It’s possible that Rupert Thomson’s dreamlike worlds showed up a few years too early, before the critics began loosening their buttons over the hot possibilities of genre. The British novelist has operated just under the critical radar, eluding the flying crosses awarded to David Mitchell, Scarlett Thomas and David Peace -- yet sharing this trio’s curious and uncompromising nature. His books are preternaturally convincing when read, yet sound preposterous when reduced to loglines. Consider Thomson’s last novel, “Divided Kingdom,” a futuristic scenario in which the United Kingdom is divided into quarters, with the population rearranged into the four classic temperaments: sanguine, phlegmatic, choleric and melancholic.
Thomson’s eighth novel, “Death of a Murderer,” involves a seemingly straightforward premise: Billy Tyler, a drifting middle-aged constable presented as one of “society’s dustmen,” is assigned a 12-hour shift to guard the body of a child murderer closely resembling Myra Hindley, known for the famous British Moors murders. The teeming throngs outside the hospital mortuary desire no respect for this dead monster (there isn’t a funeral home for miles that will take her), nor does Billy’s wife, who bombards Billy with text messages and in-person entreaties to return home.
But Thomson has an altogether different notion of death. Billy’s watch unfolds into a series of flashbacks similar to those in the Ambrose Bierce story “An Occurrence at Owl Creek Bridge.” Billy himself is a living corpse, squeezing out the few drops of coffee left in his cup while revisiting a passive adult existence. He is a man who comes close to violence many times but who can unleash his fists only upon the refuse bins. As a man in the hospital waiting room puts it, “Who really knows how far we would go if the circumstances were right?”
Denied a paternal figure in his youth, Billy befriended a shifty yet charismatic thief named Raymond Percival, decidedly less honorable than his Arthurian namesake, who nearly drowned and starved his pal (“Food breeds laziness,” says Raymond. “It breeds complacency. Food’s dangerous.”) when Billy tried to bond.
And if that isn’t enough, there’s his father-in-law, Newman, a financially successful man determined to belittle Billy at every opportunity.
Thomson’s world is a desiccated wasteland of plastic, vending machines and menacing poplars “black as the wrong kind of magic.” A hotel room’s “brownish-pink grab-rails” resemble “something you might find inside a body.” The constable is lost in a miasma of false existential promises (Billy takes a sergeant’s exam because he has to, not because he wants to) and an array of women he can’t emotionally connect with.
This internal tension sustains a taut psychological portrait that also serves as a searing indictment of masculinity. Thomson surrounds Billy with several paternal figures who crackle with energy but possess deadly flaws of their own.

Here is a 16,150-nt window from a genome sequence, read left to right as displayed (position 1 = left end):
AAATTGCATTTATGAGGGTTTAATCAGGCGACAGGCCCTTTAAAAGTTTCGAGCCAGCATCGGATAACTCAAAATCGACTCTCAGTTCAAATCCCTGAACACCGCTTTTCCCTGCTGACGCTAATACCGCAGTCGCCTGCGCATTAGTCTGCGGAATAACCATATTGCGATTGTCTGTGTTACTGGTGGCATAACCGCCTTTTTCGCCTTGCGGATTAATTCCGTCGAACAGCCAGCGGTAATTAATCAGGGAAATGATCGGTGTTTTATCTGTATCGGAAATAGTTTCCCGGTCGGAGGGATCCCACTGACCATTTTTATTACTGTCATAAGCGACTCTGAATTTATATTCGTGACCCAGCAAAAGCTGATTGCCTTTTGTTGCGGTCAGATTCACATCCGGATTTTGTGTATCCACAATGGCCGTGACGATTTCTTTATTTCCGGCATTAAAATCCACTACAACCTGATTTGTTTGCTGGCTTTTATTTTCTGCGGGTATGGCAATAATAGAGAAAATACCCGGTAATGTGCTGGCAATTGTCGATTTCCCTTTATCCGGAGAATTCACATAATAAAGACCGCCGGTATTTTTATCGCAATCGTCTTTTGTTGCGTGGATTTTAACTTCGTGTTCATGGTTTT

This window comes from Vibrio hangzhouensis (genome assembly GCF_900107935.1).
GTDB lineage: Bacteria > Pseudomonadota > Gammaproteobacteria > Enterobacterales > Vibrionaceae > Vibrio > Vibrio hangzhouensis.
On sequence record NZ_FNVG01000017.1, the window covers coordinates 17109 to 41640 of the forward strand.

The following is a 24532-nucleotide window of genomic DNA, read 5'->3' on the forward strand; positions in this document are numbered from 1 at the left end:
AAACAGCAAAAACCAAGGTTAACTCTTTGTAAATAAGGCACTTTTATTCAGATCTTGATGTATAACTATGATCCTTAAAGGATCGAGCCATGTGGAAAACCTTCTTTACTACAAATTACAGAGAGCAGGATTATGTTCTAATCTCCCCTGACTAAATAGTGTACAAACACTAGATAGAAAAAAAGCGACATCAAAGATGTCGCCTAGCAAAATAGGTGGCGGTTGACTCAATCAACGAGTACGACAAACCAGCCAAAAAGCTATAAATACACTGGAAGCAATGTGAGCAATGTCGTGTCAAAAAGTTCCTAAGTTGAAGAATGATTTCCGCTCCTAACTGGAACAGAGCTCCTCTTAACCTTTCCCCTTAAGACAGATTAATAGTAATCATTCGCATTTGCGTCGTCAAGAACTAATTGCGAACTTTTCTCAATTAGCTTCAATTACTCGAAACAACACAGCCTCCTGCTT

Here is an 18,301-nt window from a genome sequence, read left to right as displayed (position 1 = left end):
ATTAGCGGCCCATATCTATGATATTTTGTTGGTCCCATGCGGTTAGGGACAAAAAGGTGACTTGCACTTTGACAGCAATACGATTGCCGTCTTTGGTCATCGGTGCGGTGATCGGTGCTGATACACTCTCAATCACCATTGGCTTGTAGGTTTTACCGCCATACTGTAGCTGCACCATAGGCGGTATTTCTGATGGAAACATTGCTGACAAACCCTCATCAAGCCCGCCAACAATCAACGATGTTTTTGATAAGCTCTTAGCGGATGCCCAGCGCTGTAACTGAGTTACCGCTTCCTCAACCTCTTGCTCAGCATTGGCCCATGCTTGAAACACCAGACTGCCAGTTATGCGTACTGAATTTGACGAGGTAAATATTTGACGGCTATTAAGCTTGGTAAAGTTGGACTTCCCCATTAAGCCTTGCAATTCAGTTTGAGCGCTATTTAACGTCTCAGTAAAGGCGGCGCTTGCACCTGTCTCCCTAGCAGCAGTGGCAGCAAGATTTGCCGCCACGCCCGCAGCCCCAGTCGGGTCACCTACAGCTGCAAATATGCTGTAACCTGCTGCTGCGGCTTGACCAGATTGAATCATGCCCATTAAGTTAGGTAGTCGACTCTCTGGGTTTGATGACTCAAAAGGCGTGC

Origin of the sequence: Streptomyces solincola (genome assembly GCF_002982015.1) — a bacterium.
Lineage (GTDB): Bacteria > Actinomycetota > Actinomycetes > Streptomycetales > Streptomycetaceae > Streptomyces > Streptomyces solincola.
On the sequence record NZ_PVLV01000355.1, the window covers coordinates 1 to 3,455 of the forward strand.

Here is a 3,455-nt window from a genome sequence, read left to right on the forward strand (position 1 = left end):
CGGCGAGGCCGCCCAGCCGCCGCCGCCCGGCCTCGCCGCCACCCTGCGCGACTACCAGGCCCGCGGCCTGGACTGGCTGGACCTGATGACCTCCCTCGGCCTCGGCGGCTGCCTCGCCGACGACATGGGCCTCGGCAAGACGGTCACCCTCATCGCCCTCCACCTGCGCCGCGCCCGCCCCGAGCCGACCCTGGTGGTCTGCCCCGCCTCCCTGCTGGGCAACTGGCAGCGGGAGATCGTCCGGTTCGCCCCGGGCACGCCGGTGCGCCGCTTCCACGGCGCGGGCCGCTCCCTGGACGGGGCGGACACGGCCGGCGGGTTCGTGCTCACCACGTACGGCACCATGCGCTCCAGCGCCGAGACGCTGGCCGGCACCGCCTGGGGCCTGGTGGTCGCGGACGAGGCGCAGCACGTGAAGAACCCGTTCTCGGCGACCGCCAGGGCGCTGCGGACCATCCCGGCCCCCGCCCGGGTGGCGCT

Newman may be a success, but it comes at the cost of collecting a casino worker as a sexual trophy and ridiculing Billy for not getting a piece of the action (“You ever had a Korean?”). A former girlfriend’s father may be an energetic captain of industry, but he has also molested his daughter. By the time Billy meets up with this man, the old dog is vitiated, surrounded by a library of nonfiction, sporting trophies and “paintings of racehorses and battleships.” Because Billy is also a father -- his daughter, Emma, has Down syndrome -- the novel’s daring question is whether his shortcomings will be passed down the bloodline.
Thomson’s prose is a seductive sea of ellipses, commas and abbreviated nomenclature. He gives nicknames to the constables. (Billy is nicknamed “Scruffy.”) The murderer is unnamed. Susie becomes “Sue” after she marries Billy. Throughout the trajectory of Billy’s life, women have offered him stones, symbolic and literal. Venetia, another of Billy’s girlfriends, slips an eight ball into his pocket. His wife offers him two mystical stones for protection against the murderer’s evil. Later, when stoned in a more hallucinogenic sense, Billy takes a nonconsensual liberty with his wife.
When Thomson maintains this symbolism, his prose sparkles with great interpretive possibilities. He has an interesting preoccupation with sartorial colors -- his minor characters are often clad in blue or gray suits. But, at times, the book reads like a pedestrian thriller that is beneath Thomson’s talents. His metaphors range from the inventive (“The air seemed taut, almost rigid, as if the entire hospital had taken a breath in the early hours of Friday morning and was still holding it”) to the needlessly repetitive (“the top half of his back was curved, like the shell on a tortoise”). Of Billy’s early days with Sue, Thomson writes, “He used to run home from work to see her. Actually run.” With phrasing this maudlin, one expects the melodramatic lilt of violins. But that isn’t the topper. The book’s greatest misstep is the murderer’s ghost making frequent appearances to talk with Billy about his problems.
If “Death” sometimes lacks the razor-sharp precision of Thomson’s previous novels, its ambitious structure and close psychological study provide a compelling case for why the unlived life is truly worth examining.